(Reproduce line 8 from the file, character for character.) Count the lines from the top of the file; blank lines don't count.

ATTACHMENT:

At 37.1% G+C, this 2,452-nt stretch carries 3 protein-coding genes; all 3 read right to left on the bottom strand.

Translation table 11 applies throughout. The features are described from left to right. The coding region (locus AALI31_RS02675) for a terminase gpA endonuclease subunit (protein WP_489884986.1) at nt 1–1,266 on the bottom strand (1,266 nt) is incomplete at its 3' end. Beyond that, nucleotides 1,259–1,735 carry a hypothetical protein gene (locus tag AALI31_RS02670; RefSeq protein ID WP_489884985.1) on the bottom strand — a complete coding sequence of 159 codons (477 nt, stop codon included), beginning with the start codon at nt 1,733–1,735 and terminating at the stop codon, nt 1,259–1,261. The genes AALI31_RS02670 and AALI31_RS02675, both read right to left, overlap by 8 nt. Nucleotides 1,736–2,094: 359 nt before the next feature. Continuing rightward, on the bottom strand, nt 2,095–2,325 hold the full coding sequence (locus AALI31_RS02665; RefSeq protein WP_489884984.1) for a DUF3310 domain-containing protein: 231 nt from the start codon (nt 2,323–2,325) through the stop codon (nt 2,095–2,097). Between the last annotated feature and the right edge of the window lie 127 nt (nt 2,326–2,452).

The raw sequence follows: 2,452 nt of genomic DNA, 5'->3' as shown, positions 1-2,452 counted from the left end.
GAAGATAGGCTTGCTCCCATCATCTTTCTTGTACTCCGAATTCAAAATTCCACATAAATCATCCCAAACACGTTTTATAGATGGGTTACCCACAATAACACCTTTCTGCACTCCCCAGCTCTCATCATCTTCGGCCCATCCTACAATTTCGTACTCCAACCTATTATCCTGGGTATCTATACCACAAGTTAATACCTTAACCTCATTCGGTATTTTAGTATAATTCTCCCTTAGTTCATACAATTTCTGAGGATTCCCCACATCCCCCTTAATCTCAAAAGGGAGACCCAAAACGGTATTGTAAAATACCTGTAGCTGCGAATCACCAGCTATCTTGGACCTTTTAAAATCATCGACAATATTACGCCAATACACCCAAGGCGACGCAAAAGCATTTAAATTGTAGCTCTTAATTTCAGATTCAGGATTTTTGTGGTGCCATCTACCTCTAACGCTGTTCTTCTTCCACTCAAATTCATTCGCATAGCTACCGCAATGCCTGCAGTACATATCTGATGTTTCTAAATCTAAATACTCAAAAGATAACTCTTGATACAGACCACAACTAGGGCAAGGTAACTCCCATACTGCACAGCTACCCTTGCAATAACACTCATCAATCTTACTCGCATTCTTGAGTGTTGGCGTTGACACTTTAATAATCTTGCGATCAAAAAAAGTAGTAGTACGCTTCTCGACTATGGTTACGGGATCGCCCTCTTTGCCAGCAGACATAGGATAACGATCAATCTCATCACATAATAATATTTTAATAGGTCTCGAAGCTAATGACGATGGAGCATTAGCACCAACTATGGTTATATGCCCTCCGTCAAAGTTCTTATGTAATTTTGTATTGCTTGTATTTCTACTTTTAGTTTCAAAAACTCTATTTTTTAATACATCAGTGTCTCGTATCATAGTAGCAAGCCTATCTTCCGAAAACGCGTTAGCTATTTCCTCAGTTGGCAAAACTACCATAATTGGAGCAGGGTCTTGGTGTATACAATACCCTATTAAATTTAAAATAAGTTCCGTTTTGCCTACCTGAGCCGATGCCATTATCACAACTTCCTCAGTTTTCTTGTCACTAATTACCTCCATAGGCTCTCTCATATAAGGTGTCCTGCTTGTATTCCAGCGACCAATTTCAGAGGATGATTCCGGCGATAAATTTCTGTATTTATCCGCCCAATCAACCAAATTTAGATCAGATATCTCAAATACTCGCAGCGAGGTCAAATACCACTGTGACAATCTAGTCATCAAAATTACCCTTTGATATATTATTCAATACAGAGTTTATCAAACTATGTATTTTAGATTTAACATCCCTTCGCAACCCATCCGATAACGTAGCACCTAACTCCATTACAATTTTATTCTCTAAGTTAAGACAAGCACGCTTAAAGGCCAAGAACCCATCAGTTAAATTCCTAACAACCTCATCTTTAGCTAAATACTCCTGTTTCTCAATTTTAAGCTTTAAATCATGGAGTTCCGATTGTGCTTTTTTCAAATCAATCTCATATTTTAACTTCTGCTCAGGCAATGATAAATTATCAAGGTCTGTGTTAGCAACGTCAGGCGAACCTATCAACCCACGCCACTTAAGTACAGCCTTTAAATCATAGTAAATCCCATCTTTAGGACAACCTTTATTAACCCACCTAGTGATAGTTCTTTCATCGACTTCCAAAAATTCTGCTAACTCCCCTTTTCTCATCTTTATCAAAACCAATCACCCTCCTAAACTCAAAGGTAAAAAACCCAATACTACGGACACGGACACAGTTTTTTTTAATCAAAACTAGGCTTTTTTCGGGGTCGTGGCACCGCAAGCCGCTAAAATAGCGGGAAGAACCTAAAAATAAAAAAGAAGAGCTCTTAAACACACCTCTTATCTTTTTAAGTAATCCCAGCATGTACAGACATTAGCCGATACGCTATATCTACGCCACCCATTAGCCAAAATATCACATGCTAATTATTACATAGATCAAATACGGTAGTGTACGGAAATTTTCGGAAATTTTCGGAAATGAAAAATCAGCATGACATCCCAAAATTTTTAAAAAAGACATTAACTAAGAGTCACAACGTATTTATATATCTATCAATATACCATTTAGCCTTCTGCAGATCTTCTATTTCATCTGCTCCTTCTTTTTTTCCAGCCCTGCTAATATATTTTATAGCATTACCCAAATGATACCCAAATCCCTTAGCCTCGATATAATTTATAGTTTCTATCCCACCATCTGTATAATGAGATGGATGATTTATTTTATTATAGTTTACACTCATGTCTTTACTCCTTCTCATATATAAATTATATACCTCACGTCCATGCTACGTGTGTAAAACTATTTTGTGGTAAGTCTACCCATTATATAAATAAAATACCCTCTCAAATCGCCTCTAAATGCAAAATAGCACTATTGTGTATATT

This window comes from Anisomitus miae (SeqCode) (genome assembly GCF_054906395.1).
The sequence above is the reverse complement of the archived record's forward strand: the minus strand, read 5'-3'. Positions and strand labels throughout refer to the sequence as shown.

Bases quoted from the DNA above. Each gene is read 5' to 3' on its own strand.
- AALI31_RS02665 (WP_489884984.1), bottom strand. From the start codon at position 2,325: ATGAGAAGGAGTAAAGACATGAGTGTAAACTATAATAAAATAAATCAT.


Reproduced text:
- AALI31_RS02665 (WP_489884984.1), bottom strand. From the start codon at position 2,325: ATGAGAAGGAGTAAAGACATGAGTGTAAACTATAATAAAATAAATCAT.